the various common needs of the laborers, society must con¬ 
trol various social funds. These social funds can only come 
from the new value created by the producer. If the newly cre¬ 
ated value belongs entirely to the producer himself, then the 
socialist economy will not be able to carry on expanded repro- 



Socialist Production according to the General Line 321 


duction. It can only maintain simple reproduction. The com¬ 
mon needs of the laborers cannot be satisfied either. There¬ 
fore, in the socialist society, the new value created by the pro¬ 
ducer must be divided into two parts. One part is at the dis¬ 
posal of the producer himself. It constitutes the labor remuner¬ 
ation fund for the producer and is used to satisfy personal live¬ 
lihood needs of the producer. Another part is at the disposal 
of society. It constitutes various social funds, namely, social 
net income, and is used to further develop socialist production 
and satisfy the various common needs of the whole laboring 
people. Consequently, as a producer, a part of the new value 
created by him has to be deducted for the disposal of society 
as social funds. As a member of the laboring people, he is fully 
entitled to enjoy, with the other laboring people, the welfare 
brought about by the social funds. Therefore, the distribution 
of the new value created by the producer into the labor remu¬ 
neration fund and the social fund under the socialist system is 
fundamentally different from the distribution of the new value 
created by the worker into wages and surplus value under the 
capitalist system. Under the capitalist system, labor is a com¬ 
modity and is subject to the law of value. Wage means the price 
of labor power. No matter how large the newly created value 
is, the part that belongs to the worker himself is only equal to 
the value of those means of livelihood necessary for the repro¬ 
duction of labor power. The rest, namely, the surplus value, is 
not only possessed by the capitalist, but is used as a means to 
increase the exploitation of the worker. Under the socialist 
system, labor power is no longer a commodity. The laborer is 
no longer exploited. All of the value created by the producer is 
at the service of the laboring class. The distribution of the la¬ 
bor remuneration fund of the producer and the social fund is 
regulated by an overall consideration of common and individual 
interests and the long-term and short-term interests of the la¬ 
boring people. 

Consequently, the value-formation process under the socialist 
system is different not only from the simple value-formation 
process under simple commodity production but also from the 



322 Fundamentals of Political Economy 


value-augmenting process in capitalist production. It is a spe¬ 
cial value-creation process reflecting socialist production re¬ 
lations. The socialist production process is a unity of this la¬ 
bor process and the value-creation process. 

The B asic E conomic Law of Socialism Embod ies the 
Mos t Esse ntial Relat i ons of Socialist Production 

T he Purpose of Socialist Production Is to Sati sfy th e 
Ever -In creasing N eeds of the State an d the Peop le 

The socialist production process is a unity of the labor pro¬ 
cess and the value-creation process. What then is the dominant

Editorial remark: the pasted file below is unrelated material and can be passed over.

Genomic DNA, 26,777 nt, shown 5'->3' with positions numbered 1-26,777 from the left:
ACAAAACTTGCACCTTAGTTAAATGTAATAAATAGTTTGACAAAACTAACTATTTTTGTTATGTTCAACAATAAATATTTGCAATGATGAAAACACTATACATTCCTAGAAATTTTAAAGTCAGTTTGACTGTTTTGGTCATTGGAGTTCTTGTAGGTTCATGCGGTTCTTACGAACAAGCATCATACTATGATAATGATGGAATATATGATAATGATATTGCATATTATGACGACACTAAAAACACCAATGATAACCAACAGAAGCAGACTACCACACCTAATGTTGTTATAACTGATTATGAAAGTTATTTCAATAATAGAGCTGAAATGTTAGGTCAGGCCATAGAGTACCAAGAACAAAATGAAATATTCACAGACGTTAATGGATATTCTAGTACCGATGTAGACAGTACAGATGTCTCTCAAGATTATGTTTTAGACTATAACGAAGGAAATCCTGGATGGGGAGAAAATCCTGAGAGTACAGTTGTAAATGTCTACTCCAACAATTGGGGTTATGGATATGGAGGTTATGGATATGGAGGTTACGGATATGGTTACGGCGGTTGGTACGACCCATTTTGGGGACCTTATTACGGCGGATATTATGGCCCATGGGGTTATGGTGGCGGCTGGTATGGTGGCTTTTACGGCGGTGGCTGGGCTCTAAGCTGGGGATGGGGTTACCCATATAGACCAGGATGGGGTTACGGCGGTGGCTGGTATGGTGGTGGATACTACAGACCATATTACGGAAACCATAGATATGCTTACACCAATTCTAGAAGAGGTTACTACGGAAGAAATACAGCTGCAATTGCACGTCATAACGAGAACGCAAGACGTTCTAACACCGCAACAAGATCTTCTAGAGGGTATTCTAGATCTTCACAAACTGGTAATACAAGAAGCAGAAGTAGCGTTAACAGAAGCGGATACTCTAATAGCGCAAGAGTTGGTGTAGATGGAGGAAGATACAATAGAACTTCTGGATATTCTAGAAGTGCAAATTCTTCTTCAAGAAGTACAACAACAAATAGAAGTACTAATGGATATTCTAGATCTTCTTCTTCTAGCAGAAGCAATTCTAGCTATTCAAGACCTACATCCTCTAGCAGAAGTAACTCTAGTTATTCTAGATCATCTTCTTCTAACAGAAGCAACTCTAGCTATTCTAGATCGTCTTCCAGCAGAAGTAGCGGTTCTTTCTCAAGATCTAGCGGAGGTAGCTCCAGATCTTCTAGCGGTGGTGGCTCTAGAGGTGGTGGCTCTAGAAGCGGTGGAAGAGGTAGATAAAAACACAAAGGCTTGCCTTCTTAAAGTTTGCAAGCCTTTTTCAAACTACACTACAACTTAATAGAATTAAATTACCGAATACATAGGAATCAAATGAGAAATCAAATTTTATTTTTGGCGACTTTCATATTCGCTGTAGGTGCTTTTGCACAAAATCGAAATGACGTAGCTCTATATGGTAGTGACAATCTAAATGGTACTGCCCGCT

aspect of the contradiction in this duality ? 

One dominant aspect of the contradiction in social production 
embodies the objective purpose of this social production and 
reflects the most essential relations of this social production. 

It is independent of the people's will; it is ultimately deter¬ 
mined by the nature of the ownership of the means of produc¬ 
tion. Social production has to serve the interests of the class 
who owns the means of production. 

Under the capitalist ownership system of the means of pro¬ 
duction, the labor process also provides use values. But this 
is not the purpose of capitalist production. The capitalist oper¬ 
ates factories in order to exploit the worker and obtain profit 
through the value-augmenting process. Value augmentation is 
the dominant aspect of capitalist production. It embodies the 
most essential relations in capitalist production. Marx pointed 
out, "The purpose of capital accumulation is not the satisfaction 
of needs but the production of profit." (6) "Capital and its accu¬ 
mulation are manifested as the beginning and the end of produc¬ 
tion and the motive and purpose of production.” (7) 

The socialist public ownership system of the means of pro¬ 
duction makes the laboring people become the masters of pro¬ 
duction. Social production must serve the needs of the whole 
laboring people. Therefore, a labor process that creates use 
values in a planned manner to satisfy the needs of the laboring 





Socialist Production according to the General Line 323 


people is the dominant aspect of socialist production. It em¬ 
bodies the objective purpose of socialist production and the 
most essential relations of socialist production. The value- 
creation process is subordinate to the socialist labor process 
which creates use values. In the socialist production process, 
it is entirely necessary to compute labor expenditure, profit, 
and loss. But, what and how much to produce cannot be affected 
by the size of the value of production and the size of profit. In¬ 
stead, they should be based on the needs of the whole laboring 
people. Whatever is urgently needed by the laboring people 
should be produced in greater quantity with the greatest possi¬ 
ble effort, even at the risk of temporary losses. On the other 
hand, anything that is not urgently required by the laboring peo¬ 
ple, even if its value of production and profits are high, cannot 
be indiscriminately produced in great quantity. The reason why